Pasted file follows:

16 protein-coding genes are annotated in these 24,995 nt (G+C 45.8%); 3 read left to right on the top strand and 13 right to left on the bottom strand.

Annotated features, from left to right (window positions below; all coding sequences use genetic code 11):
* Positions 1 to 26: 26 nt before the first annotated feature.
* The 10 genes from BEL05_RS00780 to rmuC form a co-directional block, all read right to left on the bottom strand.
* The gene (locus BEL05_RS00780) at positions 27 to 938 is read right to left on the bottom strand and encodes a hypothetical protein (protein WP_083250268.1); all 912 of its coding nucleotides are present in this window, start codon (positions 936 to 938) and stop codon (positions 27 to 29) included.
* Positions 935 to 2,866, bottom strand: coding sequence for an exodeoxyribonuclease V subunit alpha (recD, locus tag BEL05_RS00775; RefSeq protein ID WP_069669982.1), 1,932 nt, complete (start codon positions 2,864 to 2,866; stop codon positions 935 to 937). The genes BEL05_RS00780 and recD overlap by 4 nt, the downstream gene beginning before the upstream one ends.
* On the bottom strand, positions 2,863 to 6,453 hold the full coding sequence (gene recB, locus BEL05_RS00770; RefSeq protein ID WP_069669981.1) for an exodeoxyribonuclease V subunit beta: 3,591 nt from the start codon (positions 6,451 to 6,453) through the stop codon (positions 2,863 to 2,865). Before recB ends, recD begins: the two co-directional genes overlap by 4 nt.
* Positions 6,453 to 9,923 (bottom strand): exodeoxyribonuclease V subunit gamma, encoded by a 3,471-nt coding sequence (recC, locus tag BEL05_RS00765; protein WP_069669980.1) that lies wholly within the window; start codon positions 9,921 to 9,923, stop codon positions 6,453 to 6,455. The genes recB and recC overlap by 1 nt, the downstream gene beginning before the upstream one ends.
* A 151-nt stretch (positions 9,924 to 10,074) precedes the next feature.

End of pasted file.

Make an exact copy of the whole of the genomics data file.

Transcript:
16 protein-coding genes are annotated in these 24,995 nt (G+C 45.8%); 3 read left to right on the top strand and 13 right to left on the bottom strand.

Annotated features, from left to right (window positions below; all coding sequences use genetic code 11):
* Positions 1 to 26: 26 nt before the first annotated feature.
* The 10 genes from BEL05_RS00780 to rmuC form a co-directional block, all read right to left on the bottom strand.
* The gene (locus BEL05_RS00780) at positions 27 to 938 is read right to left on the bottom strand and encodes a hypothetical protein (protein WP_083250268.1); all 912 of its coding nucleotides are present in this window, start codon (positions 936 to 938) and stop codon (positions 27 to 29) included.
* Positions 935 to 2,866, bottom strand: coding sequence for an exodeoxyribonuclease V subunit alpha (recD, locus tag BEL05_RS00775; RefSeq protein ID WP_069669982.1), 1,932 nt, complete (start codon positions 2,864 to 2,866; stop codon positions 935 to 937). The genes BEL05_RS00780 and recD overlap by 4 nt, the downstream gene beginning before the upstream one ends.
* On the bottom strand, positions 2,863 to 6,453 hold the full coding sequence (gene recB, locus BEL05_RS00770; RefSeq protein ID WP_069669981.1) for an exodeoxyribonuclease V subunit beta: 3,591 nt from the start codon (positions 6,451 to 6,453) through the stop codon (positions 2,863 to 2,865). Before recB ends, recD begins: the two co-directional genes overlap by 4 nt.
* Positions 6,453 to 9,923 (bottom strand): exodeoxyribonuclease V subunit gamma, encoded by a 3,471-nt coding sequence (recC, locus tag BEL05_RS00765; protein WP_069669980.1) that lies wholly within the window; start codon positions 9,921 to 9,923, stop codon positions 6,453 to 6,455. The genes recB and recC overlap by 1 nt, the downstream gene beginning before the upstream one ends.
* A 151-nt stretch (positions 9,924 to 10,074) precedes the next feature.